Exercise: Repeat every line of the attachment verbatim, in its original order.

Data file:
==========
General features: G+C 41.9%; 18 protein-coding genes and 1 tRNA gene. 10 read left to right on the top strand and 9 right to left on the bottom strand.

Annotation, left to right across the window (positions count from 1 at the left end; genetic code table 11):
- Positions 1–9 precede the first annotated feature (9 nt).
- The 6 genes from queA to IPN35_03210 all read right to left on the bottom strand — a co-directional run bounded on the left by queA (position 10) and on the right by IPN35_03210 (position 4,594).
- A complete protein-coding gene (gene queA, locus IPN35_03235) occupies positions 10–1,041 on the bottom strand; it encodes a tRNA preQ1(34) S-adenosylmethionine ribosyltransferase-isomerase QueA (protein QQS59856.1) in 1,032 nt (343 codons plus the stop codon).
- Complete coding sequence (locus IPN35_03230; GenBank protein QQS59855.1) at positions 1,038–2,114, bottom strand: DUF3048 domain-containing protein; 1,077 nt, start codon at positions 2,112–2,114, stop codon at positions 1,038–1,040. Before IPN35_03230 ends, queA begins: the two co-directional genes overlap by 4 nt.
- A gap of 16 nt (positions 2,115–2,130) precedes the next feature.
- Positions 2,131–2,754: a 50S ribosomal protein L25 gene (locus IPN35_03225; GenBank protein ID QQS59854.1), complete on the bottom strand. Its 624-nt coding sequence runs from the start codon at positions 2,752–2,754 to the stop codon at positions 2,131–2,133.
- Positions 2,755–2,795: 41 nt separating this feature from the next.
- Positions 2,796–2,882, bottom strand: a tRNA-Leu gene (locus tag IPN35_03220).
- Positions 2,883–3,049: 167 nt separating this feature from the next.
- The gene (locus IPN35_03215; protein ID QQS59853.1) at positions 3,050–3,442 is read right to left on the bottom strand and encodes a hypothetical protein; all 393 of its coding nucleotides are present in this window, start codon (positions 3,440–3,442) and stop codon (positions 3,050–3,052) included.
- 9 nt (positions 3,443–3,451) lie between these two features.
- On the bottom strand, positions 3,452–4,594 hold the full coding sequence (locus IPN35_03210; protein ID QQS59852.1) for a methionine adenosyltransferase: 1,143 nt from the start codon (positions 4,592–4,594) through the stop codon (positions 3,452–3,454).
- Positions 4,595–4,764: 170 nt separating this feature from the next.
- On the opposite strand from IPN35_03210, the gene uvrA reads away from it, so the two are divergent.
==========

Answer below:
General features: G+C 41.9%; 18 protein-coding genes and 1 tRNA gene. 10 read left to right on the top strand and 9 right to left on the bottom strand.

Annotation, left to right across the window (positions count from 1 at the left end; genetic code table 11):
- Positions 1–9 precede the first annotated feature (9 nt).
- The 6 genes from queA to IPN35_03210 all read right to left on the bottom strand — a co-directional run bounded on the left by queA (position 10) and on the right by IPN35_03210 (position 4,594).
- A complete protein-coding gene (gene queA, locus IPN35_03235) occupies positions 10–1,041 on the bottom strand; it encodes a tRNA preQ1(34) S-adenosylmethionine ribosyltransferase-isomerase QueA (protein QQS59856.1) in 1,032 nt (343 codons plus the stop codon).
- Complete coding sequence (locus IPN35_03230; GenBank protein QQS59855.1) at positions 1,038–2,114, bottom strand: DUF3048 domain-containing protein; 1,077 nt, start codon at positions 2,112–2,114, stop codon at positions 1,038–1,040. Before IPN35_03230 ends, queA begins: the two co-directional genes overlap by 4 nt.
- A gap of 16 nt (positions 2,115–2,130) precedes the next feature.
- Positions 2,131–2,754: a 50S ribosomal protein L25 gene (locus IPN35_03225; GenBank protein ID QQS59854.1), complete on the bottom strand. Its 624-nt coding sequence runs from the start codon at positions 2,752–2,754 to the stop codon at positions 2,131–2,133.
- Positions 2,755–2,795: 41 nt separating this feature from the next.
- Positions 2,796–2,882, bottom strand: a tRNA-Leu gene (locus tag IPN35_03220).
- Positions 2,883–3,049: 167 nt separating this feature from the next.
- The gene (locus IPN35_03215; protein ID QQS59853.1) at positions 3,050–3,442 is read right to left on the bottom strand and encodes a hypothetical protein; all 393 of its coding nucleotides are present in this window, start codon (positions 3,440–3,442) and stop codon (positions 3,050–3,052) included.
- 9 nt (positions 3,443–3,451) lie between these two features.
- On the bottom strand, positions 3,452–4,594 hold the full coding sequence (locus IPN35_03210; protein ID QQS59852.1) for a methionine adenosyltransferase: 1,143 nt from the start codon (positions 4,592–4,594) through the stop codon (positions 3,452–3,454).
- Positions 4,595–4,764: 170 nt separating this feature from the next.
- On the opposite strand from IPN35_03210, the gene uvrA reads away from it, so the two are divergent.